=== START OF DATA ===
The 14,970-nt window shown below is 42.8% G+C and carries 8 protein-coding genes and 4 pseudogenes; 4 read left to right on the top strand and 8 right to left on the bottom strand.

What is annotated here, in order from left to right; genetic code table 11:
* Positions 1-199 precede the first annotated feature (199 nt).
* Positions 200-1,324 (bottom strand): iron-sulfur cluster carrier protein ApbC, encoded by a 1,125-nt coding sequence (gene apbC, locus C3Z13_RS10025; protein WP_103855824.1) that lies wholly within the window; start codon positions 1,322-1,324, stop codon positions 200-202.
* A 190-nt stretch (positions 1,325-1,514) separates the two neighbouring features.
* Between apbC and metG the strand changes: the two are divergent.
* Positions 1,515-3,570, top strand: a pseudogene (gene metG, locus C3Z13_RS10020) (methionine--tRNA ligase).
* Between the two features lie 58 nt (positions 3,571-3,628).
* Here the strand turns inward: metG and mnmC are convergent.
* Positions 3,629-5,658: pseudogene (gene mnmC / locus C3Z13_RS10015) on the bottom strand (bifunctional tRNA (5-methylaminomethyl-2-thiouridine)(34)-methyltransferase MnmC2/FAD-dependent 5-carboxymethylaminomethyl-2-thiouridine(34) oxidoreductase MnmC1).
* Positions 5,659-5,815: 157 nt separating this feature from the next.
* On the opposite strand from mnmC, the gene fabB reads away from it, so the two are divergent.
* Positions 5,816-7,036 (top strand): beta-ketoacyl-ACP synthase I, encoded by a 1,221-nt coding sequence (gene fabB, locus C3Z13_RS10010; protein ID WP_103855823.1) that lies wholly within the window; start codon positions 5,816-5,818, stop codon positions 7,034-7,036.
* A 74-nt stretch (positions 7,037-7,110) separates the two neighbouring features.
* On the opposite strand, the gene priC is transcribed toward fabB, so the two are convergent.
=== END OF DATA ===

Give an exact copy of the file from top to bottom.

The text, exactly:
The 14,970-nt window shown below is 42.8% G+C and carries 8 protein-coding genes and 4 pseudogenes; 4 read left to right on the top strand and 8 right to left on the bottom strand.

What is annotated here, in order from left to right; genetic code table 11:
* Positions 1-199 precede the first annotated feature (199 nt).
* Positions 200-1,324 (bottom strand): iron-sulfur cluster carrier protein ApbC, encoded by a 1,125-nt coding sequence (gene apbC, locus C3Z13_RS10025; protein WP_103855824.1) that lies wholly within the window; start codon positions 1,322-1,324, stop codon positions 200-202.
* A 190-nt stretch (positions 1,325-1,514) separates the two neighbouring features.
* Between apbC and metG the strand changes: the two are divergent.
* Positions 1,515-3,570, top strand: a pseudogene (gene metG, locus C3Z13_RS10020) (methionine--tRNA ligase).
* Between the two features lie 58 nt (positions 3,571-3,628).
* Here the strand turns inward: metG and mnmC are convergent.
* Positions 3,629-5,658: pseudogene (gene mnmC / locus C3Z13_RS10015) on the bottom strand (bifunctional tRNA (5-methylaminomethyl-2-thiouridine)(34)-methyltransferase MnmC2/FAD-dependent 5-carboxymethylaminomethyl-2-thiouridine(34) oxidoreductase MnmC1).
* Positions 5,659-5,815: 157 nt separating this feature from the next.
* On the opposite strand from mnmC, the gene fabB reads away from it, so the two are divergent.
* Positions 5,816-7,036 (top strand): beta-ketoacyl-ACP synthase I, encoded by a 1,221-nt coding sequence (gene fabB, locus C3Z13_RS10010; protein ID WP_103855823.1) that lies wholly within the window; start codon positions 5,816-5,818, stop codon positions 7,034-7,036.
* A 74-nt stretch (positions 7,037-7,110) separates the two neighbouring features.
* On the opposite strand, the gene priC is transcribed toward fabB, so the two are convergent.